There is growing consensus among experts in MS research and management that the development of MS, and more particularly, its course towards disability and poor quality of life, are strongly influenced by a range of environmental factors, many of them lifestyle factors within the control of your patients.
The literature is broad-based and congruent, with little contradictory data published. While some may argue that, as there are few randomized controlled trials of lifestyle interventions in MS, there is little evidence on which to base such a program, evidence-based medicine (EBM) suggests otherwise. As Dr. David Sackett, the architect of EBM, stated: “Evidence based medicine is not restricted to randomized trials and meta-analyses. It involves tracking down the best external evidence with which to answer our clinical questions.”
So, you may feel that it is more responsible to await further clinical trials, representing the highest level of evidence, before adopting this approach. But the difficulties of conducting such trials have been acknowledged (33), particularly in the case of lifestyle interventions, and your patients are asking for our help right now.
Clinicians and people with MS can be confident that the best available evidence to date strongly supports modification of these lifestyle risk factors as advocated by the OMS Recovery Program, in addition to standard care. This is true for both primary prevention (preventing MS in close relatives of people with MS) and secondary prevention (modifying or stabilizing the course of the disease for those with MS).
Importantly, there are no risks associated with this approach, only better health, both generally and specifically relating to MS.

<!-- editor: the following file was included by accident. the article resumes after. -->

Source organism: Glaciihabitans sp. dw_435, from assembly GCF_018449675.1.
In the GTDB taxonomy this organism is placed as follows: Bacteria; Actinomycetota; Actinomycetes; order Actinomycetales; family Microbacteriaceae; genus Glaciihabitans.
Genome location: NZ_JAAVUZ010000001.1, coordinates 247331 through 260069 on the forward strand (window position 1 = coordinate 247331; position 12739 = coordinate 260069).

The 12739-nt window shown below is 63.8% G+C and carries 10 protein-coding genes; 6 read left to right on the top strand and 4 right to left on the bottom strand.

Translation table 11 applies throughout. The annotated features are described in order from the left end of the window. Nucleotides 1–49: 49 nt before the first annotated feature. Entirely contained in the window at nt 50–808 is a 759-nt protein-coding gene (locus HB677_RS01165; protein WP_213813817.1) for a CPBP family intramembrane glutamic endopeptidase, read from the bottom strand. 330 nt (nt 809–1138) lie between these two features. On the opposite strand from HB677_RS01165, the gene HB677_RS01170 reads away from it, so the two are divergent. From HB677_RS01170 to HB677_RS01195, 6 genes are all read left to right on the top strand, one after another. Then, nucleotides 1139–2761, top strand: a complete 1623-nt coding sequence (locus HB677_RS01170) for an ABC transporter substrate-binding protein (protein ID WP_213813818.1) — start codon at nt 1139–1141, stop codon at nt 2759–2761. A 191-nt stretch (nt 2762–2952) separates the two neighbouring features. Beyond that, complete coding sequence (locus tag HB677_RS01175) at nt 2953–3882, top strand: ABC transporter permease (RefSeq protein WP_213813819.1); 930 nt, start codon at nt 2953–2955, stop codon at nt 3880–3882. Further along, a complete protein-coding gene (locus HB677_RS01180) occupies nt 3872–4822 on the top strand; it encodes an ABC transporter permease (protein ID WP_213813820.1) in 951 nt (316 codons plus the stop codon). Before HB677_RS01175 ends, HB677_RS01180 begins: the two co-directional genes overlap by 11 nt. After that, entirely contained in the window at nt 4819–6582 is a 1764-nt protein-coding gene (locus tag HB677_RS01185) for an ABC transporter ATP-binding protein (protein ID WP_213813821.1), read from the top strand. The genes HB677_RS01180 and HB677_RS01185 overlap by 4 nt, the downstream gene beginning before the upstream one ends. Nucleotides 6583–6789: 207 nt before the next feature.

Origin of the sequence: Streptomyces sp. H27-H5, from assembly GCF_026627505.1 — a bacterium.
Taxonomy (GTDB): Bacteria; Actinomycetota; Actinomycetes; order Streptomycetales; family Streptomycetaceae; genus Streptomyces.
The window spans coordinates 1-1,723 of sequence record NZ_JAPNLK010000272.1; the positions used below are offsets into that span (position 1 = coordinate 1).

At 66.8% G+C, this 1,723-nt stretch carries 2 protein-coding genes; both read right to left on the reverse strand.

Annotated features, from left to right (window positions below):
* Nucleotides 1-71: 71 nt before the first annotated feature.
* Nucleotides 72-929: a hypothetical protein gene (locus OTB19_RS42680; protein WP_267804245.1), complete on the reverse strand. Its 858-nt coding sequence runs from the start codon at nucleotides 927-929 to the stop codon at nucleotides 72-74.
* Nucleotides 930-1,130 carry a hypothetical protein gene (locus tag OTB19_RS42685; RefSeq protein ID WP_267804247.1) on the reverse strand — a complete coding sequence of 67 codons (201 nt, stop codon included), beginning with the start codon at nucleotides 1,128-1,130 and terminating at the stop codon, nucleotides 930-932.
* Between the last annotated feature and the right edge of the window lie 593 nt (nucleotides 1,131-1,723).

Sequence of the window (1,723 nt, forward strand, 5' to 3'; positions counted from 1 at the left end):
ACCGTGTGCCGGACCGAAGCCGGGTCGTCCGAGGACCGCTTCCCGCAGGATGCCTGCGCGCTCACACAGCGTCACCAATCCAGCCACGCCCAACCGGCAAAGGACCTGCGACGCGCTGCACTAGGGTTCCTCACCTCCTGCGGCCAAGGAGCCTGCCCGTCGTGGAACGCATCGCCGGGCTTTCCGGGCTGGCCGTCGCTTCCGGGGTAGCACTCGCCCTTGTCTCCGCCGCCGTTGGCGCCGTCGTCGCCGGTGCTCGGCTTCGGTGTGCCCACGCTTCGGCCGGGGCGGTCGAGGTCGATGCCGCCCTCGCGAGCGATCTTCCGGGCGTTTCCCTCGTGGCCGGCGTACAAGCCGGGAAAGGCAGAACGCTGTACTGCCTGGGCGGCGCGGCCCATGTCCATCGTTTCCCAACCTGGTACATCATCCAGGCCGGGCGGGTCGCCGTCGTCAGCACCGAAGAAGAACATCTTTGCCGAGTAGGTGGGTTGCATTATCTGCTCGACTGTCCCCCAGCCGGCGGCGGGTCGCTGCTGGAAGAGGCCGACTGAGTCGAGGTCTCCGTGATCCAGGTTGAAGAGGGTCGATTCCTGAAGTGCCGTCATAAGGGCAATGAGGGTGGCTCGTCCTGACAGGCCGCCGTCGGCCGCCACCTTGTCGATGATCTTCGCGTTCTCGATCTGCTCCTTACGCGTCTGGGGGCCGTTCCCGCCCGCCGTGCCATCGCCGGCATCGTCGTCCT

How do I integrate OMS into my practice?
There is no one-size-fits-all approach, and the details depend on the type of practice you have and your role as a healthcare practitioner. But here are some general guidelines that can help you get started:
- Raise awareness about the efficacy of lifestyle-based interventions for MS. In addition to discussing the various drug therapies that may benefit your patients, you may wish to make them aware of how they can improve their chances of longer-term health and better quality of life by making straightforward changes to diet and lifestyle based on what the latest research and evidence suggests.
- Help your patients and clients get better informed. OMS offers a host of free information and resources that provide clear insight into the science, evidence, and effectiveness of the OMS Recovery Program. You can download and share these resources here. OMS also offers a community of like-minded individuals with MS who can support each other through the difficulties of the diagnosis and its aftermath.
- Stay on top of the research so you’re better informed. We understand your time is extremely limited, so allow us to do some of the heavy lifting by informing you when new research papers are published or clinical studies initiated that may have a direct bearing on lifestyle interventions in general, and the OMS Program in particular. Join OMS’ Professional Development Program and stay in the loop at no cost and with minimal effort or time required on your part. Learn more here.